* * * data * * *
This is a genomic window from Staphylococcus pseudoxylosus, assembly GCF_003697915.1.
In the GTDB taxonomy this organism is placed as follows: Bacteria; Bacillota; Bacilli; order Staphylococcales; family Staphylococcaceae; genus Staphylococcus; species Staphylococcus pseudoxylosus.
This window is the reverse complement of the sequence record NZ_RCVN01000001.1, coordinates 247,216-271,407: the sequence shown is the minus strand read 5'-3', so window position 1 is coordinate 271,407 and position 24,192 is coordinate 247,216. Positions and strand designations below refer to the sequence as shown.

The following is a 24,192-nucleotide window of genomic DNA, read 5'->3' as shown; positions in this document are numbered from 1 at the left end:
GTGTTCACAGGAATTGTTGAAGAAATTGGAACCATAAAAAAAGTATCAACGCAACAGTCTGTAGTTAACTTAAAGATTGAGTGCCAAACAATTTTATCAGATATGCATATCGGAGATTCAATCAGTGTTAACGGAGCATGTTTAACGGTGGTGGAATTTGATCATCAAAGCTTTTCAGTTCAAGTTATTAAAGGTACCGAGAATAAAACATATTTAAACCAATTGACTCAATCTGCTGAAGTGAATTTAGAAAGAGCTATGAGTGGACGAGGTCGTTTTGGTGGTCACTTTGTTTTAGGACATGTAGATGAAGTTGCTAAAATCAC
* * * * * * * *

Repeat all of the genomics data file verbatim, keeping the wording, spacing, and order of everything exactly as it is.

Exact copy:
This is a genomic window from Staphylococcus pseudoxylosus, assembly GCF_003697915.1.
In the GTDB taxonomy this organism is placed as follows: Bacteria; Bacillota; Bacilli; order Staphylococcales; family Staphylococcaceae; genus Staphylococcus; species Staphylococcus pseudoxylosus.
This window is the reverse complement of the sequence record NZ_RCVN01000001.1, coordinates 247,216-271,407: the sequence shown is the minus strand read 5'-3', so window position 1 is coordinate 271,407 and position 24,192 is coordinate 247,216. Positions and strand designations below refer to the sequence as shown.

The following is a 24,192-nucleotide window of genomic DNA, read 5'->3' as shown; positions in this document are numbered from 1 at the left end:
GTGTTCACAGGAATTGTTGAAGAAATTGGAACCATAAAAAAAGTATCAACGCAACAGTCTGTAGTTAACTTAAAGATTGAGTGCCAAACAATTTTATCAGATATGCATATCGGAGATTCAATCAGTGTTAACGGAGCATGTTTAACGGTGGTGGAATTTGATCATCAAAGCTTTTCAGTTCAAGTTATTAAAGGTACCGAGAATAAAACATATTTAAACCAATTGACTCAATCTGCTGAAGTGAATTTAGAAAGAGCTATGAGTGGACGAGGTCGTTTTGGTGGTCACTTTGTTTTAGGACATGTAGATGAAGTTGCTAAAATCAC